Cabelka then asked Newburn to recuse from hearing the case “to avoid any appearance of impropriety and possible appeals issues in the future.” According to the court paperwork, “it is the State’s argument that the appearance of bias or prejudice has become even more apparent.”

On June 4, Newburn sealed the State’s motion, the State’s re-presentation and a nine-page order denying the motion, according to the filing.

Allegations of impropriety

On June 6, during a plea hearing, Newburn is alleged to have ordered her bailiff to lock Assistant District Attorney Jill Oliver in her courtroom “only to talk down to her and make allegations against her without” allowing her opportunity to explain or defend herself, the filing states – “This action by Respondent Newburn rises to the level of false imprisonment and/or kidnapping.”

Four days later, Newburn is accused of using a motion hearing in the Crisel case to make a “public statement” about Cabelka and Assistant District Attorney Taren Lord-Halvorson, Cabelka’s wife, according to the filing. The State was not allowed to respond to the statement, and he was told that if he were to respond, he would be held in direct contempt of court.

Newburn’s statement that Cabelka and Lord-Halvorson were “on notice of their contemptuous behavior …” “lack of integrity” and that neither would be permitted in her chambers without opposing counsel present or a court reporter “in every case, not just this one,” was included in the court transcript.

According to the filing’s footnotes, Lord-Halvorson is the civil/juvenile assistant district attorney, was not present for the hearing and has never appeared before Newburn in open court. Newburn referenced Lord-Halvorson as Cabelka’s wife, which is labeled as taboo according to Canon 2 of the Code of Judicial Conduct.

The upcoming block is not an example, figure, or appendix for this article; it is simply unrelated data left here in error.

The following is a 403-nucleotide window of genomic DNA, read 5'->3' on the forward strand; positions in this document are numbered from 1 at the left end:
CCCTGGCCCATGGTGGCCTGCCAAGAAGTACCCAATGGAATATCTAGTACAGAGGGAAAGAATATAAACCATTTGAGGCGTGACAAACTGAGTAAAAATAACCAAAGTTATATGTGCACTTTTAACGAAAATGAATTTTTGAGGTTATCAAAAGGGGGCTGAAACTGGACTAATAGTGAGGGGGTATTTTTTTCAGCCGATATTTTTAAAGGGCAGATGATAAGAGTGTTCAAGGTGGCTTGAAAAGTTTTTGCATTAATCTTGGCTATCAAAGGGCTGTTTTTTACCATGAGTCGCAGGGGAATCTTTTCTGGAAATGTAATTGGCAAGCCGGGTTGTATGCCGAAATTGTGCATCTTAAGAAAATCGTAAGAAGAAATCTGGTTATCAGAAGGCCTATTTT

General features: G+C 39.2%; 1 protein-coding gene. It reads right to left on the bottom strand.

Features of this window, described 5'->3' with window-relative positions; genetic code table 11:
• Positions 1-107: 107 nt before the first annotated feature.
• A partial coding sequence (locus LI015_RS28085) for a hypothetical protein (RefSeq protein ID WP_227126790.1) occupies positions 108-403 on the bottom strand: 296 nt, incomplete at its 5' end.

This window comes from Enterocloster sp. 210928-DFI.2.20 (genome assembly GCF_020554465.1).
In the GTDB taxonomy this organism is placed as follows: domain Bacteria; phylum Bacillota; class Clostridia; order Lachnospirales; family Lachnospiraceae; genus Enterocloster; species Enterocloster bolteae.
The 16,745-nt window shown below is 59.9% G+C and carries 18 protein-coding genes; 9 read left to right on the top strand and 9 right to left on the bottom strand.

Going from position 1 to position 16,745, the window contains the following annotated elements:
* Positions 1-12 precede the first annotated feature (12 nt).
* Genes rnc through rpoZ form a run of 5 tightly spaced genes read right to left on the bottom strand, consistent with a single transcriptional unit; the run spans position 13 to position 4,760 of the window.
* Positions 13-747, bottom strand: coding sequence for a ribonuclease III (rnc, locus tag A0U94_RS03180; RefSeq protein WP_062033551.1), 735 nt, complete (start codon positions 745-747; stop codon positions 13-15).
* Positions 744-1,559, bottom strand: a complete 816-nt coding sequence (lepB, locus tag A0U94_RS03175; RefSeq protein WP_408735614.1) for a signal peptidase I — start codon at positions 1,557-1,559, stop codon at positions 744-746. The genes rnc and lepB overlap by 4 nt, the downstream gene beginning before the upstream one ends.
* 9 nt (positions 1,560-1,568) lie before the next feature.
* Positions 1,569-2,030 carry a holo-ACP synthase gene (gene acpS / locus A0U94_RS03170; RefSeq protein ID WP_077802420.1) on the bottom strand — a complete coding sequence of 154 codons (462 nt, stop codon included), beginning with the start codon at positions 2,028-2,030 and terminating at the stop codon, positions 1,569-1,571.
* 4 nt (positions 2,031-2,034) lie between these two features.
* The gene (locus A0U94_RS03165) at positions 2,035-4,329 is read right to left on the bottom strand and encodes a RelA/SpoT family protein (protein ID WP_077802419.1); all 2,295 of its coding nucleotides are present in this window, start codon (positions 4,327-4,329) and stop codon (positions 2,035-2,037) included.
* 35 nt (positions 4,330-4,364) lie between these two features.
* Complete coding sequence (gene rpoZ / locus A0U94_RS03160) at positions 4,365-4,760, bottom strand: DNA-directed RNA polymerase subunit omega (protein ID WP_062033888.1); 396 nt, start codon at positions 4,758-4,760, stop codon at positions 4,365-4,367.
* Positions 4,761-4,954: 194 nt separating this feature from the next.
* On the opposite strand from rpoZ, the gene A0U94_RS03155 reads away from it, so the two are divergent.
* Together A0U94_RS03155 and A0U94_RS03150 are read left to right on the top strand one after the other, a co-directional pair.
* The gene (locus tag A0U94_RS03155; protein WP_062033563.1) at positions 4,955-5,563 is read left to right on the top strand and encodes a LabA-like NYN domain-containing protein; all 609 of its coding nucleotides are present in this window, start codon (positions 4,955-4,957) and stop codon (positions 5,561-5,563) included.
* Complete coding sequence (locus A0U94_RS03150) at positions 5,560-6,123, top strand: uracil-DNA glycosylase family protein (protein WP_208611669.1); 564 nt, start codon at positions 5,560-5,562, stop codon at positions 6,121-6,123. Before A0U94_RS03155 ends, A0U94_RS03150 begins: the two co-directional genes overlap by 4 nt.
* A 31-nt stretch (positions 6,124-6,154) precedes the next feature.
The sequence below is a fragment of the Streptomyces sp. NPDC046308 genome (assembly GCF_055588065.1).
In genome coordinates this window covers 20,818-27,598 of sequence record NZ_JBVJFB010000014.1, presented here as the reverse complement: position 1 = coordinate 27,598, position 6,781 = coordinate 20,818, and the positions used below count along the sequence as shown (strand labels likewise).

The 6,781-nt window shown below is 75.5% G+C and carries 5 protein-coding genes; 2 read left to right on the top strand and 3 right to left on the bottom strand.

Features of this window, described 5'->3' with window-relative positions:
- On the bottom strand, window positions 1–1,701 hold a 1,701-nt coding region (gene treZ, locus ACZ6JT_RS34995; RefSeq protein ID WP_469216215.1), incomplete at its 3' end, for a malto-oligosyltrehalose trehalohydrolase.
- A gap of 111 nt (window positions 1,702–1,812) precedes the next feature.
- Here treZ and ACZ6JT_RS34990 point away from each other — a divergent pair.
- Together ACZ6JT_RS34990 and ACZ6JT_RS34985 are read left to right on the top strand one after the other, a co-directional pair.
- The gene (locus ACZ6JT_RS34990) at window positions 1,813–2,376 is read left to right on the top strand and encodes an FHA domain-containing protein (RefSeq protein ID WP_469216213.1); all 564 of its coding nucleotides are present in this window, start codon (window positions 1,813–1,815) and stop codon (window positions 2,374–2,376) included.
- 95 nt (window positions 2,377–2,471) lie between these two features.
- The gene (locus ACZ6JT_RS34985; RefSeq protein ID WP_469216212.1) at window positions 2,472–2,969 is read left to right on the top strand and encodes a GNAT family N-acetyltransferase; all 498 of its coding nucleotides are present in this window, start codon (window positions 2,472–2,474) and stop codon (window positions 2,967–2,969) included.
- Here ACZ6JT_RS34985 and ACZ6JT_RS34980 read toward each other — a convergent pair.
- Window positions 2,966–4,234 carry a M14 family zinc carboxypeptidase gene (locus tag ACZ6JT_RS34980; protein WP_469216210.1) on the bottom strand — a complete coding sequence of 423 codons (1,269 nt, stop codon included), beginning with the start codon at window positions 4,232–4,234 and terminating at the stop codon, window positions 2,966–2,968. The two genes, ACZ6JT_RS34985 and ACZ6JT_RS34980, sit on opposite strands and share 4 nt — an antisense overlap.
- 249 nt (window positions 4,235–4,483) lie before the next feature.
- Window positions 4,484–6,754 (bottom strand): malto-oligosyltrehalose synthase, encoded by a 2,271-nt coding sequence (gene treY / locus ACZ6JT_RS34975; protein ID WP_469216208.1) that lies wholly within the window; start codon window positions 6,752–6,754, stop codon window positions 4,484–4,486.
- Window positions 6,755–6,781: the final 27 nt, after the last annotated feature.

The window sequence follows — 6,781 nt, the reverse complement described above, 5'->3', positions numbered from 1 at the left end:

Resolution to Crisel case

On July 26, Newburn was ordered to recuse from the Crisel case following an appeal. The appellate court ruled that Newburn’s prior knowledge of Crisel’s other allegations supports a finding that her impartiality might reasonably be questioned. The court clerk was instructed to draw another judge to hear the case.

Crisel’s case has been scheduled for the January/February 2020 jury trial docket.

In September, Cabelka filed a request asking to redact information from Lawton Police Detective David Shucker’s affidavit filed in a case and to unseal the remaining portions of the record. The request would vacate the June 4 order by Newburn sealing the records.

Recusals and refusals

Prior to the appellate ruling, on June 16, Newburn refused to hear any criminal cases before her that involved Cabelka and Oliver. From June until the end of August, Newburn “temporarily recused” from or transferred 110 cases without listing the reason or basis for the recusal. Each case was being prosecuted by Cabelka or Oliver.

In turn, in September, the State filed a motion for Newburn to recuse from another 80 cases involving the assistant district attorneys, including the Chavez case. Of those, there are 30 with re-presentation motions pending before Meaders. No hearings have been held on those cases.

Written by Scott Rains: